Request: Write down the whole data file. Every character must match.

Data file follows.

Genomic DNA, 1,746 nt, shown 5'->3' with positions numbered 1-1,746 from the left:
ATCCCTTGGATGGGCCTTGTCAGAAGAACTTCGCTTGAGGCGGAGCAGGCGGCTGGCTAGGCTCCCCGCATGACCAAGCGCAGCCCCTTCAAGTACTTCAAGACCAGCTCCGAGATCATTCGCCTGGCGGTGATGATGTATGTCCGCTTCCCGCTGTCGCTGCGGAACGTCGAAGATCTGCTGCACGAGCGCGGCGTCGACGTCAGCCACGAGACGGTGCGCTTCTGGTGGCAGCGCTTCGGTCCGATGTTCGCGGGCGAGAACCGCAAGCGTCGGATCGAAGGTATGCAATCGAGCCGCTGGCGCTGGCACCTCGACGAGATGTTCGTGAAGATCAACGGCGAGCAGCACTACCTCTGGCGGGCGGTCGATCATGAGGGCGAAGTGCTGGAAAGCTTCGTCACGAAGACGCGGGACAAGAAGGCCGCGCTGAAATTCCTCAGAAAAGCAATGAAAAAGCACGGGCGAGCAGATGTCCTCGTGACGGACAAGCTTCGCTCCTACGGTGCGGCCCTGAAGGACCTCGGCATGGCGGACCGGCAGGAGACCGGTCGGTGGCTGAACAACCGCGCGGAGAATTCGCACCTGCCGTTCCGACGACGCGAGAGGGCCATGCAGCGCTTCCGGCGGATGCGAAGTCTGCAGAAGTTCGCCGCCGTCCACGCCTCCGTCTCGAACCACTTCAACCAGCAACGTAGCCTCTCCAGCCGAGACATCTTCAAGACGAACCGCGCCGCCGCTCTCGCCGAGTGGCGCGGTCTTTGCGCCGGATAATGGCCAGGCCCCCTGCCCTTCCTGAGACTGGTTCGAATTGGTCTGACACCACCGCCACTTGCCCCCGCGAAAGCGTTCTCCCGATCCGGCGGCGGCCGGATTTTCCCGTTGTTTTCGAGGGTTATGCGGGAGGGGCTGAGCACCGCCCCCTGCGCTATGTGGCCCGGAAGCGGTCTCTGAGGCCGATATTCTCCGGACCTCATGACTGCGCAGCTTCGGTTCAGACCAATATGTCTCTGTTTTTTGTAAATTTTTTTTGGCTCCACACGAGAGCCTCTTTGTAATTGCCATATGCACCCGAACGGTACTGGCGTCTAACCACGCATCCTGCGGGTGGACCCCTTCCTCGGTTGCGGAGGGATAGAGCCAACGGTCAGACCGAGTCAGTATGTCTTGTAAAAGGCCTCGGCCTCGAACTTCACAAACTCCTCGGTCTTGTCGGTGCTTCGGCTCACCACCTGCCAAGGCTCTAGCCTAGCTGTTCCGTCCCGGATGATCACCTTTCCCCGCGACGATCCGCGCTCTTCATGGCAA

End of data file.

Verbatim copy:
Genomic DNA, 1,746 nt, shown 5'->3' with positions numbered 1-1,746 from the left:
ATCCCTTGGATGGGCCTTGTCAGAAGAACTTCGCTTGAGGCGGAGCAGGCGGCTGGCTAGGCTCCCCGCATGACCAAGCGCAGCCCCTTCAAGTACTTCAAGACCAGCTCCGAGATCATTCGCCTGGCGGTGATGATGTATGTCCGCTTCCCGCTGTCGCTGCGGAACGTCGAAGATCTGCTGCACGAGCGCGGCGTCGACGTCAGCCACGAGACGGTGCGCTTCTGGTGGCAGCGCTTCGGTCCGATGTTCGCGGGCGAGAACCGCAAGCGTCGGATCGAAGGTATGCAATCGAGCCGCTGGCGCTGGCACCTCGACGAGATGTTCGTGAAGATCAACGGCGAGCAGCACTACCTCTGGCGGGCGGTCGATCATGAGGGCGAAGTGCTGGAAAGCTTCGTCACGAAGACGCGGGACAAGAAGGCCGCGCTGAAATTCCTCAGAAAAGCAATGAAAAAGCACGGGCGAGCAGATGTCCTCGTGACGGACAAGCTTCGCTCCTACGGTGCGGCCCTGAAGGACCTCGGCATGGCGGACCGGCAGGAGACCGGTCGGTGGCTGAACAACCGCGCGGAGAATTCGCACCTGCCGTTCCGACGACGCGAGAGGGCCATGCAGCGCTTCCGGCGGATGCGAAGTCTGCAGAAGTTCGCCGCCGTCCACGCCTCCGTCTCGAACCACTTCAACCAGCAACGTAGCCTCTCCAGCCGAGACATCTTCAAGACGAACCGCGCCGCCGCTCTCGCCGAGTGGCGCGGTCTTTGCGCCGGATAATGGCCAGGCCCCCTGCCCTTCCTGAGACTGGTTCGAATTGGTCTGACACCACCGCCACTTGCCCCCGCGAAAGCGTTCTCCCGATCCGGCGGCGGCCGGATTTTCCCGTTGTTTTCGAGGGTTATGCGGGAGGGGCTGAGCACCGCCCCCTGCGCTATGTGGCCCGGAAGCGGTCTCTGAGGCCGATATTCTCCGGACCTCATGACTGCGCAGCTTCGGTTCAGACCAATATGTCTCTGTTTTTTGTAAATTTTTTTTGGCTCCACACGAGAGCCTCTTTGTAATTGCCATATGCACCCGAACGGTACTGGCGTCTAACCACGCATCCTGCGGGTGGACCCCTTCCTCGGTTGCGGAGGGATAGAGCCAACGGTCAGACCGAGTCAGTATGTCTTGTAAAAGGCCTCGGCCTCGAACTTCACAAACTCCTCGGTCTTGTCGGTGCTTCGGCTCACCACCTGCCAAGGCTCTAGCCTAGCTGTTCCGTCCCGGATGATCACCTTTCCCCGCGACGATCCGCGCTCTTCATGGCAA